For twenty-five years Dan had driven down the same street to and from work. Old homes lined the busy road near the firehouse. Although he couldn’t explain why, there was one house that stood out among the rest.
The modest wood-framed structure surrounded by an immaculate landscape had always caught his eye. He first noticed the house only days after starting his job as a firefighter. He’d fought a deadly blaze the night before, which had claimed an entire family. Dan had pulled an infant from her crib; holding her lifeless body in his arms, he felt the ground shake underneath him.
Driving home that morning, he carried the weight of the child with him. As he passed the little house he noticed the elderly couple outside. The old man sat in a chair on the front porch, a coffee mug in one hand and a newspaper in the other. The gray-haired woman wore a brightly colored housedress and planted pansies in the black earth. He found comfort in their simple tasks.
Most mornings when Dan got off duty he could count on seeing the two of them. Over the years, he had watched as the woman’s hair turned from gray to white, but one thing never changed. Like the morning sun, she would be wearing a housedress that would sometimes make him squint.
Ten years ago, Dan watched as their grass grew taller day-by-day. St. Augustine runners crept into the busy street, and newspapers littered the sidewalk. He found himself worrying and praying for the elderly couple. He was relieved when at last one morning the lawn had been mowed. Eventually the woman resumed her outdoor morning routine, but Dan never saw her husband again.
A few years later the woman had a new companion living with her: a big black Lab. Dan called him Shadow because wherever she went he was right behind her.
In recent weeks, Dan hadn’t seen the woman and had noticed as weeds gradually took over her yard. Then one morning after he'd gotten off duty, he drove past her house and was startled to see “Shadow” standing at the edge of the yard, barking at the cars as they drove by.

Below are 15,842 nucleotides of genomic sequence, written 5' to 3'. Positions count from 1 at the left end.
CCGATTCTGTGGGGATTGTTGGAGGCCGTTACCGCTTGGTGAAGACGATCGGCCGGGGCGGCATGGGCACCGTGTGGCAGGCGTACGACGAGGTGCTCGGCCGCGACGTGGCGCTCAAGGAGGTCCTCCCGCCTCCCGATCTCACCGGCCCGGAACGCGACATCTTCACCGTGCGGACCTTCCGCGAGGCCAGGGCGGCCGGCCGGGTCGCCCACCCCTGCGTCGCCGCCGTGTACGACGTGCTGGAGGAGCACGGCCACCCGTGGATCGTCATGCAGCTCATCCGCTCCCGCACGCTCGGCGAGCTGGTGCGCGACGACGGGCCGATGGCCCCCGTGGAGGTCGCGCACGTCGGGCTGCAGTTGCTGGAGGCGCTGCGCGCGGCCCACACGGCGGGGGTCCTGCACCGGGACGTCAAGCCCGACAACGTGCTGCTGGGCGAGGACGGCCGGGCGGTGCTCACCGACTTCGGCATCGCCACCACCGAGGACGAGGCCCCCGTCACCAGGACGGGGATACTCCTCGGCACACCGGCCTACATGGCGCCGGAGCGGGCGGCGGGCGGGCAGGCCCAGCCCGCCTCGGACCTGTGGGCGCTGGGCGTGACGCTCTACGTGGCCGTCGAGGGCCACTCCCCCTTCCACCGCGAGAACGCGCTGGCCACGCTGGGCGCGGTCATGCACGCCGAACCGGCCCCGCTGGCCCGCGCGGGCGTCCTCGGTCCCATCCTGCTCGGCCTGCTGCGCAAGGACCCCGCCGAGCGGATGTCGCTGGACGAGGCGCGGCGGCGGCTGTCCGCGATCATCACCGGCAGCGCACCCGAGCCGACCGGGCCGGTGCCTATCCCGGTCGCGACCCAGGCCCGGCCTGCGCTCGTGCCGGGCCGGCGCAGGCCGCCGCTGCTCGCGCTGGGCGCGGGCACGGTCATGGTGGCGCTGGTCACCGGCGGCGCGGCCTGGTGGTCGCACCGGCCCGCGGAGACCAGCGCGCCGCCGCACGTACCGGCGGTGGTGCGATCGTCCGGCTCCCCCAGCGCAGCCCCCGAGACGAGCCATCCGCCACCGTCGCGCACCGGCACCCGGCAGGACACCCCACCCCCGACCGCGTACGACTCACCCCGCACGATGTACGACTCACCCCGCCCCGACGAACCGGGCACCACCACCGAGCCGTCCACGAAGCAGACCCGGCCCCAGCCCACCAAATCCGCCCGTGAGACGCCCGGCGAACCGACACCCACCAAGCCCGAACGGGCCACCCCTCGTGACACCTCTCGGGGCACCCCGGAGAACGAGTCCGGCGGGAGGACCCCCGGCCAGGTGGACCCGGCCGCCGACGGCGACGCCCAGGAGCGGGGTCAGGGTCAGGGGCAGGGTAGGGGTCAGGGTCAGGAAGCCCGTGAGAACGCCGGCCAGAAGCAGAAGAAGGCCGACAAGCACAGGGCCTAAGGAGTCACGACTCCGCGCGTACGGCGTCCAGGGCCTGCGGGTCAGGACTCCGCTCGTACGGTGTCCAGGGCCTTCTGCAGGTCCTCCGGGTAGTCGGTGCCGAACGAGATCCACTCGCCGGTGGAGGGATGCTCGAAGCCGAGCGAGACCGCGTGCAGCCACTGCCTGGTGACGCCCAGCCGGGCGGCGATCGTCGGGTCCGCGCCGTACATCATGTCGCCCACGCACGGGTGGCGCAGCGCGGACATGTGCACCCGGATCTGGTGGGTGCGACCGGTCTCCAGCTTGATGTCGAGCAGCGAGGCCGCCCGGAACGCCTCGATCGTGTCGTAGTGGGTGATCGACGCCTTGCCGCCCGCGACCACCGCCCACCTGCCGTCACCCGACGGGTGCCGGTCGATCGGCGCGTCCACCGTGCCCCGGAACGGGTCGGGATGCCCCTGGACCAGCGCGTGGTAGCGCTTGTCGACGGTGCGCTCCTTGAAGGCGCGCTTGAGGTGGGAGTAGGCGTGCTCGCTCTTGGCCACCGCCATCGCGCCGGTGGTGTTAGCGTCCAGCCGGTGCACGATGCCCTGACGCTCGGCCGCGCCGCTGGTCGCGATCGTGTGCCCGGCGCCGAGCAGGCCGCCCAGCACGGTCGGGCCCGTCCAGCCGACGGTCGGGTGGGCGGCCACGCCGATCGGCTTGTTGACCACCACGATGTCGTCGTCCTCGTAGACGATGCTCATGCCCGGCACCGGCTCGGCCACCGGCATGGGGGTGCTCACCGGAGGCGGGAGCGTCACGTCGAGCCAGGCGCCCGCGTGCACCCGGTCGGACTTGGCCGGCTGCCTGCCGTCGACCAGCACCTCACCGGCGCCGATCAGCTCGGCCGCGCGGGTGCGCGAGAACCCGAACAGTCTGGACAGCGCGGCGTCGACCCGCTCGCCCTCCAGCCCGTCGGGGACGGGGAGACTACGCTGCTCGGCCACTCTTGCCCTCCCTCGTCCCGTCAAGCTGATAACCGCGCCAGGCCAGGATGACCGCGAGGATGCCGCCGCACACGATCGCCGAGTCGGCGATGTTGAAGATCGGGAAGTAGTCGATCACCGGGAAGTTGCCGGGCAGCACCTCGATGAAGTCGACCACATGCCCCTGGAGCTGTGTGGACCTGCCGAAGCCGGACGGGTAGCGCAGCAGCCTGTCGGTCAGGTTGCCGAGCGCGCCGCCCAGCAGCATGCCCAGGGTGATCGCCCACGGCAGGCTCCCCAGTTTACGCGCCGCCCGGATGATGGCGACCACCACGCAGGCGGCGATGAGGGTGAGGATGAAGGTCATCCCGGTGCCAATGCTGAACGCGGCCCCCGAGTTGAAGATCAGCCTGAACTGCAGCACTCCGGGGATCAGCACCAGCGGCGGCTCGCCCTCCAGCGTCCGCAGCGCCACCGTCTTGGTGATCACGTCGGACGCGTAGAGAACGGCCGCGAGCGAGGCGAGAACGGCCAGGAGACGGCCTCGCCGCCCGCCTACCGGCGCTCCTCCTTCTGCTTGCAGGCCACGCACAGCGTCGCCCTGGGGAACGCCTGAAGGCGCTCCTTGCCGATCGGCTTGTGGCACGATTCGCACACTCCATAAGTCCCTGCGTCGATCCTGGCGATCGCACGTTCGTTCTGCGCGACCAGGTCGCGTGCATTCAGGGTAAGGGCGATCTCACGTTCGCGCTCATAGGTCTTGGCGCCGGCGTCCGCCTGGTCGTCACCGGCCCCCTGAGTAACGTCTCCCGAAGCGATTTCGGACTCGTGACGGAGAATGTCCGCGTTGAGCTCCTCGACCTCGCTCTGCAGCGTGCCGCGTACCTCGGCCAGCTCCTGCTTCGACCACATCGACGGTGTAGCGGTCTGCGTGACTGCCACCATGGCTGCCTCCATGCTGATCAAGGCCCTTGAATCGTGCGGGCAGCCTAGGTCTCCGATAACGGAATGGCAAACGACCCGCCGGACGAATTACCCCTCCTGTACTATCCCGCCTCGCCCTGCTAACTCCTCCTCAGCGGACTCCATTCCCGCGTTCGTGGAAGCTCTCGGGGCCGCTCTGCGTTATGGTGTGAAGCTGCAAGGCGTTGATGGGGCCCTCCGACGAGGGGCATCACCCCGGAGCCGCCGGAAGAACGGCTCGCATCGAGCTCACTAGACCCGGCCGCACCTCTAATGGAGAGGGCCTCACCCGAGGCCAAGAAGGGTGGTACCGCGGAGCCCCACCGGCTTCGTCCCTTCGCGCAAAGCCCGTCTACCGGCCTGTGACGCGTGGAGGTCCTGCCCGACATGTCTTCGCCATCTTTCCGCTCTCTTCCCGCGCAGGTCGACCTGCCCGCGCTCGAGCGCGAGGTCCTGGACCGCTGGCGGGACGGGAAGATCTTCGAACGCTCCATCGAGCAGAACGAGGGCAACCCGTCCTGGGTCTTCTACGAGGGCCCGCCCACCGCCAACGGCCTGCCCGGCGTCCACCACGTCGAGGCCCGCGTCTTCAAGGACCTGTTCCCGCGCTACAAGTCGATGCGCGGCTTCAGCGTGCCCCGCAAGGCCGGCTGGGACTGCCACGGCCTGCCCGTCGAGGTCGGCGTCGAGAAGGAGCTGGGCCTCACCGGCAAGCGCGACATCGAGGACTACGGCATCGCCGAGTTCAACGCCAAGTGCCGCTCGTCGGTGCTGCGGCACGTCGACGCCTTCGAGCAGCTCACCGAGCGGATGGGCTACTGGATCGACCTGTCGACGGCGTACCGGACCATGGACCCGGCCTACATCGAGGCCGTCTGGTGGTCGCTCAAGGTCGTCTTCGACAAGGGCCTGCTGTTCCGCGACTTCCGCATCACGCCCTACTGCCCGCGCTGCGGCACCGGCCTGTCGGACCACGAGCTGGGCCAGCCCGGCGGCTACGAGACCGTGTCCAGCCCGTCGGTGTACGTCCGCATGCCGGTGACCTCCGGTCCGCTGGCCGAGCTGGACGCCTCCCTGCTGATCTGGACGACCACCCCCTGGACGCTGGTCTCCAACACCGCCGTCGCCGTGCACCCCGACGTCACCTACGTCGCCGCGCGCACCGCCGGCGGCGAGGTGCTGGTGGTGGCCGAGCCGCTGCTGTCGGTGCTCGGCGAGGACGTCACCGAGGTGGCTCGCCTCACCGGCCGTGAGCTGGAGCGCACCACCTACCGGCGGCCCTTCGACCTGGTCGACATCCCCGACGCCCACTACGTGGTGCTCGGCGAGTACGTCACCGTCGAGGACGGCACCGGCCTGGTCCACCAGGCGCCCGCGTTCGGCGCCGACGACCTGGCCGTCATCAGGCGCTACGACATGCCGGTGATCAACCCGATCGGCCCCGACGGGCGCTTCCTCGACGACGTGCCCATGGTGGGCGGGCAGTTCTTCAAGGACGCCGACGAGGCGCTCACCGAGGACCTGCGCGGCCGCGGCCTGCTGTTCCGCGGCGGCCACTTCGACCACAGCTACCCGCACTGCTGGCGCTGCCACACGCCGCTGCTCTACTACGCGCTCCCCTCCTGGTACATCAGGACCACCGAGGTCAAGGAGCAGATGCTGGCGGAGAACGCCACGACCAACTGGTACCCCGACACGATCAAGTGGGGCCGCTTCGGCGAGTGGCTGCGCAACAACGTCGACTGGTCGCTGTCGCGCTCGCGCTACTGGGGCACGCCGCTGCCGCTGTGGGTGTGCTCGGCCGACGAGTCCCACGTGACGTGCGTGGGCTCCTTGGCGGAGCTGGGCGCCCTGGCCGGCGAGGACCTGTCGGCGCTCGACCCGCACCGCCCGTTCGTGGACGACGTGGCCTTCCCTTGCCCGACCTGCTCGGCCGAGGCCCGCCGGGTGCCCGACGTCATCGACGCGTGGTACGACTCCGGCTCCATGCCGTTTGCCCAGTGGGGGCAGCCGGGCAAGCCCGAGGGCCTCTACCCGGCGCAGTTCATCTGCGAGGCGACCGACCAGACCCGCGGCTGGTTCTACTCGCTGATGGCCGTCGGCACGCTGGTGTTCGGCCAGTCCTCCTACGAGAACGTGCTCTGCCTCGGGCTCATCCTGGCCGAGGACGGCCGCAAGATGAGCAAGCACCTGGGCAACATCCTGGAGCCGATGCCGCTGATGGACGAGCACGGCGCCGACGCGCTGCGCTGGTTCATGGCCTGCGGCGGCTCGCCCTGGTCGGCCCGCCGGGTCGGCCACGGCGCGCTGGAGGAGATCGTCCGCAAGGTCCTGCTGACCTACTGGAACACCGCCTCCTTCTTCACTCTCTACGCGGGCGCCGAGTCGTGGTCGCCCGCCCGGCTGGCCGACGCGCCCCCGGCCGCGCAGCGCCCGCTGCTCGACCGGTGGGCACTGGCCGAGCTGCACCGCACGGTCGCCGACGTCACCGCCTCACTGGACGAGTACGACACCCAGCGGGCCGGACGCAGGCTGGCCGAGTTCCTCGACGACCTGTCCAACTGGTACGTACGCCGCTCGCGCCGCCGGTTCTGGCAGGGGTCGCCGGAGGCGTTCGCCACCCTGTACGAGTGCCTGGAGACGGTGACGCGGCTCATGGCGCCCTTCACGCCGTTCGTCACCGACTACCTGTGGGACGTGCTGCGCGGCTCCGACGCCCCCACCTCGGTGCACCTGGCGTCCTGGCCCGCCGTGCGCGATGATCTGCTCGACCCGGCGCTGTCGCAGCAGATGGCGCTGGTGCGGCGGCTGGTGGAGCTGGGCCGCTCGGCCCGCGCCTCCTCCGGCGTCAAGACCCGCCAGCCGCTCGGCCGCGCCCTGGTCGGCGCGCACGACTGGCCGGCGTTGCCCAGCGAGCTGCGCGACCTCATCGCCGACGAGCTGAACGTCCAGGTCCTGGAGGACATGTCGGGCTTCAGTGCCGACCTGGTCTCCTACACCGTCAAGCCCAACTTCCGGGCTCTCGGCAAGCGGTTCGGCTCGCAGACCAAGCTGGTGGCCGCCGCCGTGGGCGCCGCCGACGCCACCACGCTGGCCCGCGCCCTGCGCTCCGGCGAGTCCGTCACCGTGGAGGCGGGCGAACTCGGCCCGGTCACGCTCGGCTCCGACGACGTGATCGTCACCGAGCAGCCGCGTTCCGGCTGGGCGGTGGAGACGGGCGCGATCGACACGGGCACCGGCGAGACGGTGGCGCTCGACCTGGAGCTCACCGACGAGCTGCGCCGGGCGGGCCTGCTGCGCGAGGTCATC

Impulsively, Dan made a sharp turn into the driveway. As soon as he slung open his door, the dog greeted him.
“What are you doing out here, crazy dog?”
The dog barked as if to answer then ran to the front door. Dan knocked, but when no one came he walked around back. He could see the doggie door and a tunnel where the dog had dug underneath the fence. “Looks like you let yourself outdoors.” He scolded the dog.
Dan became concerned. He walked to the neighbors and knocked on the door. When a young woman answered, Dan introduced himself and explained the situation.
“That’s strange. Sebastian’s never done that before,” she told Dan. “I have a key; I'll go get it.”
As soon as they unlocked the door, the dog bolted inside and headed towards the back of the house. Dan followed. Inside her bedroom, the elderly woman lay on the floor unconscious.
The next morning, Dan knocked on her hospital door.
“Come in.” A soft voice answered.
“Hello.” Suddenly at a loss for words. “My name’s Dan—I’m a firefighter. I work at the firehouse just down the road from where you live. I drove by your house yesterday and noticed your dog outside ….”
“So you’re the hero my neighbor has told me about.” A smile brought color to her cheeks.
“No. I was just an off duty firefighter who responded to the call of one determined canine. It’s your dog, Sebastian, who’s the hero.” Dan handed her a small bag, his own face turning red. “I saw this in the hospital gift shop and thought you might like it.”
“What’s this?” She pulled out a brightly patterned housedress. “Oh, thank goodness! I can get out of this dismal hospital gown.” She looked at him. “But, how did you know?”
“Ruth, I know we’ve just met, but I’ve known you now for about twenty-five years.”
She was speechless.
Dan pulled up a chair next to her bed and told her about how he’d driven by her home all these years. As he shared the pieces of her life he had witnessed—she filled in the gaps.
Dan had always wondered what was so special about the little house down the road from the firehouse, but now he knew.
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